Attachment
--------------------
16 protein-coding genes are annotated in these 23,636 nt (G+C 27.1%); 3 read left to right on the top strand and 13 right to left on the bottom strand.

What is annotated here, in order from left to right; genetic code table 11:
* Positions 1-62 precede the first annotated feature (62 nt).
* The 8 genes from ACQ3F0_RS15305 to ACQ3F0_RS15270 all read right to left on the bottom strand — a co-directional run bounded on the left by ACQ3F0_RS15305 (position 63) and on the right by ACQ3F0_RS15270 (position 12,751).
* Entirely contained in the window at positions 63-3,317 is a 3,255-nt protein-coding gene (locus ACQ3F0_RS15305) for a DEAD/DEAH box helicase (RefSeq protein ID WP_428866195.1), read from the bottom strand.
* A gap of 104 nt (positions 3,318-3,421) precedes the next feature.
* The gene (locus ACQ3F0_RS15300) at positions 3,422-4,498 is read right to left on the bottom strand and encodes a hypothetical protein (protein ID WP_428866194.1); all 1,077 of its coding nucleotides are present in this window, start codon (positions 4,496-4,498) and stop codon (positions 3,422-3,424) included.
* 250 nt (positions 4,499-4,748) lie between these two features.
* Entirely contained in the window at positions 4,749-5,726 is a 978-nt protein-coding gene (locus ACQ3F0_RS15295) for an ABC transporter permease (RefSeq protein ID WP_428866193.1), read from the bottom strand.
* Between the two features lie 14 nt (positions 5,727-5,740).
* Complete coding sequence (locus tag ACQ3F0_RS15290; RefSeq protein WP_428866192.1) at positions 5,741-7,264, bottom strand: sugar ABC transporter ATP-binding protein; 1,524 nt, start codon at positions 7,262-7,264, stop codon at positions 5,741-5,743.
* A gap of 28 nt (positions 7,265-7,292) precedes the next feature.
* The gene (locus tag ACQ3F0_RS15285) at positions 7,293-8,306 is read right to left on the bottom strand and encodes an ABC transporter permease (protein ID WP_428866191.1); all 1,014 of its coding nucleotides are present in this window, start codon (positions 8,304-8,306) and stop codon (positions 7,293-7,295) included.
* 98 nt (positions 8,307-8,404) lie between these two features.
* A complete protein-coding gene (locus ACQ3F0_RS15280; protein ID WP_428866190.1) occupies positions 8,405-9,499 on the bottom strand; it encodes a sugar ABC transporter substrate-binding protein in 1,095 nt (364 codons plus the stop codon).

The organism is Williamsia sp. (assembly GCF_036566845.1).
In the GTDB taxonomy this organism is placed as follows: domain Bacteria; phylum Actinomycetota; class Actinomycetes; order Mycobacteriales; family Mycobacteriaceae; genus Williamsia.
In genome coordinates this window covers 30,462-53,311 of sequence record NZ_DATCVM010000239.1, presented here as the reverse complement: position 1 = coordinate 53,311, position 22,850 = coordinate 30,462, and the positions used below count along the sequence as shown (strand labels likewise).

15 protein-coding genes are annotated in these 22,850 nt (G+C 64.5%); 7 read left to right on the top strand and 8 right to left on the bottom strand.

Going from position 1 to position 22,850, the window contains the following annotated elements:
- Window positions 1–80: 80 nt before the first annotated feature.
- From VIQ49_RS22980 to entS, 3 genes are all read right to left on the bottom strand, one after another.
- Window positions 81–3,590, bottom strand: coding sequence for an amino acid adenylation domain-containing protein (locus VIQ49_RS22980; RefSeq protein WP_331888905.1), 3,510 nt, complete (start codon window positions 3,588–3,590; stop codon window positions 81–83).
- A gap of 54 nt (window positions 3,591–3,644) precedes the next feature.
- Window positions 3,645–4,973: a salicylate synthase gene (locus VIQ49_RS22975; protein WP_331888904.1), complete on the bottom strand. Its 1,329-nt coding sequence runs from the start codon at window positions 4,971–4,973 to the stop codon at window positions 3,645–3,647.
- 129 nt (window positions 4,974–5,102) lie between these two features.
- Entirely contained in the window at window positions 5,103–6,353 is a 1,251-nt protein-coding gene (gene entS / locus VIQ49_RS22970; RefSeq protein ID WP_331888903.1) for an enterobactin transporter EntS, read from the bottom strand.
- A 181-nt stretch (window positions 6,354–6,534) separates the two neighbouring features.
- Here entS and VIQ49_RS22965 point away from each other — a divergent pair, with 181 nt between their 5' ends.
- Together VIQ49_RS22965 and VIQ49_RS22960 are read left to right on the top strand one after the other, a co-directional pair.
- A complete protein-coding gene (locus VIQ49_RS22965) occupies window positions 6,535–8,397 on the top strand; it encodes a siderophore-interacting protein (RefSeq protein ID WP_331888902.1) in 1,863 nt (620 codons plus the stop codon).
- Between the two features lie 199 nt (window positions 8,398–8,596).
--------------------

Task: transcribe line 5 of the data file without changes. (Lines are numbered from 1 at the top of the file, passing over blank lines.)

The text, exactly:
* Entirely contained in the window at positions 63-3,317 is a 3,255-nt protein-coding gene (locus ACQ3F0_RS15305) for a DEAD/DEAH box helicase (RefSeq protein ID WP_428866195.1), read from the bottom strand.